Aria Partners' first effort to buy Christopher & Banks in May was unsuccessful. Shares of the retailer rose 20 percent Tuesday.
A hedge fund has launched an unsolicited $64 million bid for Christopher & Banks, the struggling, Plymouth-based women's clothing retailer.
Aria Partners, based in Los Angeles and Boston, offered to buy Christopher & Banks for $1.75 a share -- a 50 percent premium over the company's closing stock price Monday. News of the offer sent Christopher & Banks' shares soaring Tuesday -- closing at $1.39 a share, an increase of 20 percent.
In his letter to Christopher & Banks' board, Edward Latessa, partner of Aria Partners, wrote "the deterioration of enterprise value the current management team has wrought upon the company is unprecedented."
Latessa said a previous proposal to buy the firm on May 21 was "rebuffed." Aria Partners already owns a 4 percent stake in the retailer.
Late Tuesday, Christopher & Banks released a statement acknowledging receipt of the Aria Partners letter and indicating it would review the offer with the help of Piper Jaffray & Co. and Dorsey & Whitney, its financial and legal advisers.
The clothing chain, formerly named Braun's Fashions Corp., caters to women between ages 40 and 60 and has about 670 stores in 46 states, mostly in shopping malls. The company has 44 stores in Minnesota.
Christopher & Banks rose to prominence in the late 1990s by offering moderately priced, not-too-trendy fashions aimed at suburban soccer moms. But in recent years, the retailer has lost market share to competitors such as Dress Barn and Chico's. Internet fashion sales haven't helped either, said Marshal Cohen, an apparel expert at NPD Group, a consumer and retail market research firm in Port Washington, N.Y.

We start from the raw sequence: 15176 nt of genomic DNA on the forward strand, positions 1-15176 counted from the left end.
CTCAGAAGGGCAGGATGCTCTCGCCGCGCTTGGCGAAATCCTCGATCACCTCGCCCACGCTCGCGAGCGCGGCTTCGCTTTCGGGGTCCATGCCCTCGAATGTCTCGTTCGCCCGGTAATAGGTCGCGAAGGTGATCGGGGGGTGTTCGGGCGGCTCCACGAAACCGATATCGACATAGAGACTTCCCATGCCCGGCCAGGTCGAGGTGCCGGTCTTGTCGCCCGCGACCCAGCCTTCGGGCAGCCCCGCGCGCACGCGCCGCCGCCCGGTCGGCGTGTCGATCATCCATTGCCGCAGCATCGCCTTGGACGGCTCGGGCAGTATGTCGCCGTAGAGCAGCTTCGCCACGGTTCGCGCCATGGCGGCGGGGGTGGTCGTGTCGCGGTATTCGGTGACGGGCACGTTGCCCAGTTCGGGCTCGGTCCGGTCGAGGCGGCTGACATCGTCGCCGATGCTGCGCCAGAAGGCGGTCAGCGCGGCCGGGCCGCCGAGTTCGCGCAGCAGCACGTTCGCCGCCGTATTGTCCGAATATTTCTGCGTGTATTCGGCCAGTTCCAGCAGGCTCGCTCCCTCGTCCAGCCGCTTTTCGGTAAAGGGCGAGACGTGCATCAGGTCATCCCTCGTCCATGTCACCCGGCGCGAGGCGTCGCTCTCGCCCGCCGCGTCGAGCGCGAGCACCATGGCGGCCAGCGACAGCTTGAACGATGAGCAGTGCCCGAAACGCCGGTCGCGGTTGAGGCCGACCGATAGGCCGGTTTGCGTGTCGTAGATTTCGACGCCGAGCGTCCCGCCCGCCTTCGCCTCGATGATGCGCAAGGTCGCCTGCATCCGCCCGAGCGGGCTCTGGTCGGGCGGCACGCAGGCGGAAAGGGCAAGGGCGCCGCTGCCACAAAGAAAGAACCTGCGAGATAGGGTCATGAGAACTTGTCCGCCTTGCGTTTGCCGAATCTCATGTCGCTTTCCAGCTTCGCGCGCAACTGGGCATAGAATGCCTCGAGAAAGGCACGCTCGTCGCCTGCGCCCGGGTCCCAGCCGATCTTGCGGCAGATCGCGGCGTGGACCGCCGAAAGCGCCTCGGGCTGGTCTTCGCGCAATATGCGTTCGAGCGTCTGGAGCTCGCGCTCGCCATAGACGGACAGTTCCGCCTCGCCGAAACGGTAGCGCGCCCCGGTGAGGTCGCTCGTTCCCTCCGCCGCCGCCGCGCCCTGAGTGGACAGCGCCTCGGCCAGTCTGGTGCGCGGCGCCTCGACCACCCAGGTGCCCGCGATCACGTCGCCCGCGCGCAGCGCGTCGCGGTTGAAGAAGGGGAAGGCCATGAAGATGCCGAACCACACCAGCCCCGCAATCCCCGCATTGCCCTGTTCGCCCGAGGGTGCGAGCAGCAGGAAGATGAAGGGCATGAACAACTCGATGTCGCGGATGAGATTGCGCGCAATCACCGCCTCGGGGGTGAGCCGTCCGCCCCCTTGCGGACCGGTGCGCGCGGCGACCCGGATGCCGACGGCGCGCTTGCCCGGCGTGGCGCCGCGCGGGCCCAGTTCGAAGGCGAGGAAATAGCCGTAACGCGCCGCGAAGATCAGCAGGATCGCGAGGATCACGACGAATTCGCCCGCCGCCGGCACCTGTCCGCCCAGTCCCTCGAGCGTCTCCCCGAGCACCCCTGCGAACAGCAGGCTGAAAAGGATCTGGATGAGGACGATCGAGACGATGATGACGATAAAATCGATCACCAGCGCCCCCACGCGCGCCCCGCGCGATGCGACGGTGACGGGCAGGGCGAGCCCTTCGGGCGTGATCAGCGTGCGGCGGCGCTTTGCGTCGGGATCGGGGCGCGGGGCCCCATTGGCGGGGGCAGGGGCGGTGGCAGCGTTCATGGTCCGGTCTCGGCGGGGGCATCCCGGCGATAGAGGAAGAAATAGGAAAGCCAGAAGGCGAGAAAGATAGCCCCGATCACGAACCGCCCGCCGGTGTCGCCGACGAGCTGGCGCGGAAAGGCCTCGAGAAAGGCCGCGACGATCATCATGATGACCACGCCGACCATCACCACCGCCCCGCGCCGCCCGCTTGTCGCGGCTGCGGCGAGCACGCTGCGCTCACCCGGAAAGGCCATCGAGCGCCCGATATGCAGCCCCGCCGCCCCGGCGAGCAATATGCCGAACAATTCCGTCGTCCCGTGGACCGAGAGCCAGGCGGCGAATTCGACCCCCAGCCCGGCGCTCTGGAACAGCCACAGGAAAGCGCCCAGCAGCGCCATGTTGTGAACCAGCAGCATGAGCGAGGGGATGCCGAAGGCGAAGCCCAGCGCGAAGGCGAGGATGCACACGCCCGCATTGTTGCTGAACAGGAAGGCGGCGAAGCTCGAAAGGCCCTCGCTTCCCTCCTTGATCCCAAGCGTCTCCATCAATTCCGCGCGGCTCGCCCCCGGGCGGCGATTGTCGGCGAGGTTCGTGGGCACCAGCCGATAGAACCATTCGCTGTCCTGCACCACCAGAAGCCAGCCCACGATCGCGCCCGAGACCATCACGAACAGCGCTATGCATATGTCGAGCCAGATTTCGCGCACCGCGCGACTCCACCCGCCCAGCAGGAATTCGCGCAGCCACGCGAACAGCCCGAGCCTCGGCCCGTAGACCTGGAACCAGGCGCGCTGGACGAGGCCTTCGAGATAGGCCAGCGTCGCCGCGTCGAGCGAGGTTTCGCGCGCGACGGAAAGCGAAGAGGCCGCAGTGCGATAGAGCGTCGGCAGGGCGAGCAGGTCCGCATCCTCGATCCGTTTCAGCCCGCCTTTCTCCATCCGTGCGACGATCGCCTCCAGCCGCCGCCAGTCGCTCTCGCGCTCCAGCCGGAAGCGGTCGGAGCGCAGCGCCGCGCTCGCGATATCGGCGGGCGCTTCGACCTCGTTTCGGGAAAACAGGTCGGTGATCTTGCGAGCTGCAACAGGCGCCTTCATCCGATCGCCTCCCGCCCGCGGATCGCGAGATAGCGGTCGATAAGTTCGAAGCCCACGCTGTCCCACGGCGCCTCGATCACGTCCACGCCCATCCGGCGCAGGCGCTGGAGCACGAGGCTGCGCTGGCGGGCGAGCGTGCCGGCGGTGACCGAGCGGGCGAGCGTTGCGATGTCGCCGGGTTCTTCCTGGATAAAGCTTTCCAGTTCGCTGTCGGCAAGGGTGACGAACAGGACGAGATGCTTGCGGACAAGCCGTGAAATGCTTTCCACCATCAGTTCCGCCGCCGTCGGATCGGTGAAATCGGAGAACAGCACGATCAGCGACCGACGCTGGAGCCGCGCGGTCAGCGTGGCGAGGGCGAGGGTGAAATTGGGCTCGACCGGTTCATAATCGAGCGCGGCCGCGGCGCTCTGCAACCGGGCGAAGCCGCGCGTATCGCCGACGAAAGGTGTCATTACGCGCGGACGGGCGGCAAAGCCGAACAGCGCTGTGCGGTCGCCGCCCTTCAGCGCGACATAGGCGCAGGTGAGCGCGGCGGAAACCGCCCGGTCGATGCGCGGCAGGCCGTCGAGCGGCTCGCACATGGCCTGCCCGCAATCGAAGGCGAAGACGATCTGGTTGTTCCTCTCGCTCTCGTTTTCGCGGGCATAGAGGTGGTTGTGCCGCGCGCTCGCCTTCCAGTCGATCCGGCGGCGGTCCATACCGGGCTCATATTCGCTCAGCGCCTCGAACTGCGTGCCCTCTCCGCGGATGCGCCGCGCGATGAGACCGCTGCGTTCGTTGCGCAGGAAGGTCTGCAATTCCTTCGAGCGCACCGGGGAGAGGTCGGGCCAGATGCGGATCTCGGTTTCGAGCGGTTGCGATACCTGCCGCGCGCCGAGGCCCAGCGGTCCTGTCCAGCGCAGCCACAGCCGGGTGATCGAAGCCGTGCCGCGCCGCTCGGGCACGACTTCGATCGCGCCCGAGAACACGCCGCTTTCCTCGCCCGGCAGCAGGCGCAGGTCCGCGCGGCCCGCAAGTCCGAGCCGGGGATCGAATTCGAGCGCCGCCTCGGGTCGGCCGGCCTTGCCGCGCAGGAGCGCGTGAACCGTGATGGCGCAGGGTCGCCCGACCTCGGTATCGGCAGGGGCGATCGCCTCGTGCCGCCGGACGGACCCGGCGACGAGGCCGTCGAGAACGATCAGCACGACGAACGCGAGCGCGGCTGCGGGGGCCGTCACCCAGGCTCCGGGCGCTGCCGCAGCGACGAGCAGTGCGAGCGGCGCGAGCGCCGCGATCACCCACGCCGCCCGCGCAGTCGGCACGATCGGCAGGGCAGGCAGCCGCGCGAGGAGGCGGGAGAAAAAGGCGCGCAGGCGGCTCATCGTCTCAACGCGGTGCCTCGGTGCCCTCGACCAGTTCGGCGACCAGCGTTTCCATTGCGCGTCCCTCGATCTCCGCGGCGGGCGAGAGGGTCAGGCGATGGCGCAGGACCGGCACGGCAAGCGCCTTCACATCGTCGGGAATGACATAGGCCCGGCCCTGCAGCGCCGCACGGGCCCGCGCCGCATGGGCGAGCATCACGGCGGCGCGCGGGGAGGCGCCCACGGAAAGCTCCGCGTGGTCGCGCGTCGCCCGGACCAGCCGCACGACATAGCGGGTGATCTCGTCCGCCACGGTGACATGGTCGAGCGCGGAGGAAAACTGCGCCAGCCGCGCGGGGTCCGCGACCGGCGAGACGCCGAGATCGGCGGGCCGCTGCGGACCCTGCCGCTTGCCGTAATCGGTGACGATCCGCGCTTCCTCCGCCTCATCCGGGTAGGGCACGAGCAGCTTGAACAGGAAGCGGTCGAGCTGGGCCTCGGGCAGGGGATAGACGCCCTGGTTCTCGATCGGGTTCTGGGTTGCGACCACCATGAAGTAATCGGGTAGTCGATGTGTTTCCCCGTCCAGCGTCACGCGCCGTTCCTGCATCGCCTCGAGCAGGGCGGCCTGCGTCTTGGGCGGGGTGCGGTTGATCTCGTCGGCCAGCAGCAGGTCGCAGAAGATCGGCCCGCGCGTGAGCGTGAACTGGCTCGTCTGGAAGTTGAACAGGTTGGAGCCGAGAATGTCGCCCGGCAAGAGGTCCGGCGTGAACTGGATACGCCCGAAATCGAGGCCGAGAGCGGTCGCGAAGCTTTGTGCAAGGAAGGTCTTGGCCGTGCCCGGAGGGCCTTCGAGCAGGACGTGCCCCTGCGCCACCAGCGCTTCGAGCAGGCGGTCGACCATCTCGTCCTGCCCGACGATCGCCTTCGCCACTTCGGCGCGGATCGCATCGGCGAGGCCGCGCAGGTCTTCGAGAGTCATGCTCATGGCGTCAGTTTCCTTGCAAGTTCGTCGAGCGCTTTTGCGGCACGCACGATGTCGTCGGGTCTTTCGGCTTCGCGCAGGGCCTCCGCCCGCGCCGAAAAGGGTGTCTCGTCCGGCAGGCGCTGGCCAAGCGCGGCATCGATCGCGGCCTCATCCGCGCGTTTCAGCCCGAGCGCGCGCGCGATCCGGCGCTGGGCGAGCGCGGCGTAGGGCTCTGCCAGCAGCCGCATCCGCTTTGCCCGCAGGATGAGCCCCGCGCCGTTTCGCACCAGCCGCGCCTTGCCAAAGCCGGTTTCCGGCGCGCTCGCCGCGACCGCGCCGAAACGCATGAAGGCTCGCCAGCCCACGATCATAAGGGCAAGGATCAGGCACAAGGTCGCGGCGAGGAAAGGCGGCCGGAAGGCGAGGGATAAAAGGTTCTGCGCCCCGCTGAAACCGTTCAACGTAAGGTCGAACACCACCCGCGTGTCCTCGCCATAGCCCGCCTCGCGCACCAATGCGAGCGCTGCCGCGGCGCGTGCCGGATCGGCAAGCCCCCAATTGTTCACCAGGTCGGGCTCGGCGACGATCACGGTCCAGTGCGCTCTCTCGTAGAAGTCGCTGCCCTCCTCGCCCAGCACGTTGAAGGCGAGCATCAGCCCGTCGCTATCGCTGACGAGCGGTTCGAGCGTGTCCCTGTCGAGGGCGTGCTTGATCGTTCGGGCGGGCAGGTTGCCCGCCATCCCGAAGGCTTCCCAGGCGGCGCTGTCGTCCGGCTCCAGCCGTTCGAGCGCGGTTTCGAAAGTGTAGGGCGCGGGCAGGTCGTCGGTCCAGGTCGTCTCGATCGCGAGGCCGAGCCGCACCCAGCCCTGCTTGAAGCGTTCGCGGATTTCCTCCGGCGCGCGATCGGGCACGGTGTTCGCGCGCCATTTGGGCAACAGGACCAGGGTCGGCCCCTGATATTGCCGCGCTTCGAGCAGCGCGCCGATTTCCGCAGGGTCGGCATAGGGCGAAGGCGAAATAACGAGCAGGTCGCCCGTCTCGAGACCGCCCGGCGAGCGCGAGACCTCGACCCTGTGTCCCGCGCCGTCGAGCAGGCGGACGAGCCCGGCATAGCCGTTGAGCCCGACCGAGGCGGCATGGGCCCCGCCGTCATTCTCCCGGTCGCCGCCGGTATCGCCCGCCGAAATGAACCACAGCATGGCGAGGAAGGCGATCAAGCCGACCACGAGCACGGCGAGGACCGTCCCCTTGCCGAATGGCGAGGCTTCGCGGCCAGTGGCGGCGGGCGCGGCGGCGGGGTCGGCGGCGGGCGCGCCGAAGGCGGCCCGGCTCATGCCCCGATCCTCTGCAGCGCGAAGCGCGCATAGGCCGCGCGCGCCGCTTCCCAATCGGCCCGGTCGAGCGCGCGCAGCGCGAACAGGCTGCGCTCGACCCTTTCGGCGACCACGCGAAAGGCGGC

"Their competition has grown greater and broader, and at the same time the competition for the consumer dollar has grown greater and broader," Cohen said.
Cohen said Christopher & Banks has been good at retaining loyal customers, but not at attracting new ones.
"You have to continue to get new customers, and that's where they've fallen short," he said. "Women and men alike, they're not dressing their age anymore."
Those forces have translated into losses for Christopher & Banks in two of the past three fiscal years. The company lost $13.4 million in the first quarter of this year.
Aria's Latessa claimed that "in a few short years, the company has been reduced from a peak enterprise value of $600 million, to a mere $35 million today, With that enterprise value down by nearly 95 percent, isn't it time for a change?"
He also said the board's interests are not aligned with management's, citing nearly $1 million in board fees paid to directors who have "overseen a massive deterioration in profits."
In 2011, Christopher and Banks announced a restructuring that involves closing 100 underperforming stores. In addition, the company has launched a new strategy for this fall that involves reducing the number of styles, retooling product offerings, reducing price points and engaging in new promotional strategies. In May, the company hired retail veteran Joel Waller, formerly of Wilsons Leather, as chief executive officer.
But Latessa said in his letter, "Your company is losing money, has been losing money and currently has no credible plan to stem the losses and regain profitability. We believe we can fix this company and are willing to put up the capital, expertise and manpower to do it."
Aria Partners has previously invested in retailers Kenneth Cole, Barnes & Noble and Wet Seal. (Christopher & Banks' Waller was chief executive of Wet Seal from 2005 to 2008.)
When asked what the strategy might be for Christopher & Banks, an Aria Partners spokesman declined to comment.
Meanwhile, a New York law firm, Levi & Korsinsky, said Tuesday that it was investigating Christopher & Banks and its board for "possible breaches of fiduciary duty and other violations of state law in connection with the receipt of a merger proposal from Aria Partners."